How to Calculate Axial Forces of A Truss System using Method of Joints
In this tutorial, we will explain how to use the method of joints calculate the internal member forces in a Truss system or structure. These forces are known as Axial Forces, and are very important in truss analysis. If you're unclear about what a truss is see our article - What is a Truss. The Method of Joints basically involves looking at each of the 'joints' (where the members meet) and applying static equations to solve.
Step 1: Calculate the Reactions at the Supports
We will start by looking at a simple example of a 5 member truss system:
To calculate the bending moment in this truss system, we first take the sum of moments at the left reaction to be zero. We do this by ignoring all the members and just looking at the forces and supports in the structure. This is the same as the method used in the Bending Moment Reactions in our previous tutorial.
From the above equations, we solve for the reaction force at point B (the right support). In our example, this works out to be 2.5 kN in an upward direction. Now, if we take the sum of the forces in the y (vertical) direction, we find that support A (the left support) is also given as 2.5 kN.
Step 2: Consider one of the Supports:
Now that we have the reaction forces we can start the analysis of the rest of this truss structure. Firstly, we look to one of our known forces - in this case we will consider the left support reaction of +2.5 kN. Since we know this force occurs at this point, we will consider just this point in isolation. We repeat this process a number of times, so it is important to practice and learn the process in order to have a good grasp on how to solve axial forces in truss structures. So again, consider the first point at the support:
Zooming into this point, we see all the known forces acting on this point. From statics, we know that the forces in the x and y direction both must sum to zero. Accordingly, if we know that there is a upward vertical force, then there must be a downward force to counter act it. Since we already have the value of an upward facing force, then we will try to evaluate member number 1 first.
Here we require some knowledge of vectors. It is important to remember that all the forces must sum to zero for both the x and y direction. In our example, the horizontal distance is 3m while the vertical is 5m - leaving us with the hypotenuse equal to approximately 5.83 m. Using this, we can deduce that the normal force component of member 1 is equal to (5.83)/(5) times the vertical force of 2.5 kN. This equates to 2.92 kN, and MUST be a downward acting force if the point is to stay stationary.
Member 2 can be calculated in much the same way. If we know that member 1 is acting downwards, then we know it must also acting to the left. Accordingly, we know member 2 must be generating a force that is pulling the point to the right to maintain the forces in the x direction. This value is calculated by (3/5.83) x 2.92 kN and is equal to 1.51 kN.
Step 3: Move to another point:
Having calculated the internal forces of the first member in our truss, we will now look to another point to repeat the process:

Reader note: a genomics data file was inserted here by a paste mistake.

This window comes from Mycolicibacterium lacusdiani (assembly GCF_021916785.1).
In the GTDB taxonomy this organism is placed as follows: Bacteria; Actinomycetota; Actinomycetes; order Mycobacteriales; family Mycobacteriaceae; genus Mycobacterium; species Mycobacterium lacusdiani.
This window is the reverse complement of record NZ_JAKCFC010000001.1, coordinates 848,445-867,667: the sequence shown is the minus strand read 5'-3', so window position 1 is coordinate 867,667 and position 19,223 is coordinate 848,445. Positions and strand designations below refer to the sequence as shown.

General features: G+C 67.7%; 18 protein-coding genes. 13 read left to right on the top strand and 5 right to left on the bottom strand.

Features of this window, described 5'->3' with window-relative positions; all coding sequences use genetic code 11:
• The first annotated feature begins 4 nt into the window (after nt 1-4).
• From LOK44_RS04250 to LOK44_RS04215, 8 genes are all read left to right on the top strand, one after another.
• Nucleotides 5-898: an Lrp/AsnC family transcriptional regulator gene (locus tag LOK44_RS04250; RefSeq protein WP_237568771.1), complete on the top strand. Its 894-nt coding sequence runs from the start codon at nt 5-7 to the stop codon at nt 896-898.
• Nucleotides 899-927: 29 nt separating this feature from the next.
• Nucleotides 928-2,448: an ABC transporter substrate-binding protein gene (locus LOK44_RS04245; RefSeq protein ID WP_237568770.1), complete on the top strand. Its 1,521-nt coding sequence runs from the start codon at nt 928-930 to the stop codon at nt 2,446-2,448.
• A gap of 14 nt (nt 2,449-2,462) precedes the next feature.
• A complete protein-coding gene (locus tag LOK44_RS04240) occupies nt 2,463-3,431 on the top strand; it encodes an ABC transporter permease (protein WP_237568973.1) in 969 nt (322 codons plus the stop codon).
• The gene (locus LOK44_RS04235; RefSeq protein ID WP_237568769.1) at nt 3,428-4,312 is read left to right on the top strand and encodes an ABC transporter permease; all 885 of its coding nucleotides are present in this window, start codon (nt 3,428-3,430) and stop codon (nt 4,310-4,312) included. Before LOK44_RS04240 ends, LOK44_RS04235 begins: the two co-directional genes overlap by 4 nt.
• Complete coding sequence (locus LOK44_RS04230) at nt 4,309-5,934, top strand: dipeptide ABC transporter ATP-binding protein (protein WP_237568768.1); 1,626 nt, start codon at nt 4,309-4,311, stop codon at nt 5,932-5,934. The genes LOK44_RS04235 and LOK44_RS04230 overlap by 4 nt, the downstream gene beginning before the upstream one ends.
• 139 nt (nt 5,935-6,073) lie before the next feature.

Again, we will zoom into the point of reference and consider all the known forces acting on the point:
Much the same way as before, if we sum the known vertical component of the 2.92 kN member (2.5 kN in the vertical direction) and the - 5kN downward force, then we have excess in the downard direction of 2.5 kN (5 - 2.5). Accordingly, we know that member 1 must be be causing a force in the upwards direction to keep the point static. This force must have a vertical component of 2.5 kN, and since it is at the same angle as the previous member, then the internal axial force must also be 2.92 kN.
Now we consider the forces in the x direction. In this point, all the vertical force from member 1 is resisting the vertical force of the previously calculated member. This means the sum of forces in the x direction is already zero. Accordingly, there can be no force in Member 2 or else the point will become unbalanced and no longer static.
Step 4: Move to another point:
Looking at this point, we can see there is a special case. In this situation, any force pushing up will have no possible resisting action, as there is no other member that is able to provide a downward force to keep the point static. Accordingly, since the sum of forces must be zero, that member can have no force associated with it. It therefore has no force in it and is known as a Zero Member.
Again, if we look at summing the forces in the x direction, we can see there is only one member that has any force in the x direction. Accordingly, this must also have 0 axial force in order for the sum of forces to equal zero.
Finally, we end up with the following result for our truss. We can see all the resulting axial forces inside the member, and the reactions at the supports. The following result was taken from our Free Truss Calculator - give it a go, it's Free!
- Always Start by calculating reactions at supports
- Pick a point with a known force and look at in isolation
- Use vector geometry and sum of forces = 0 to solv the other member forces
- Repeat process untill all members are solved
- Remember to look out for Zero Members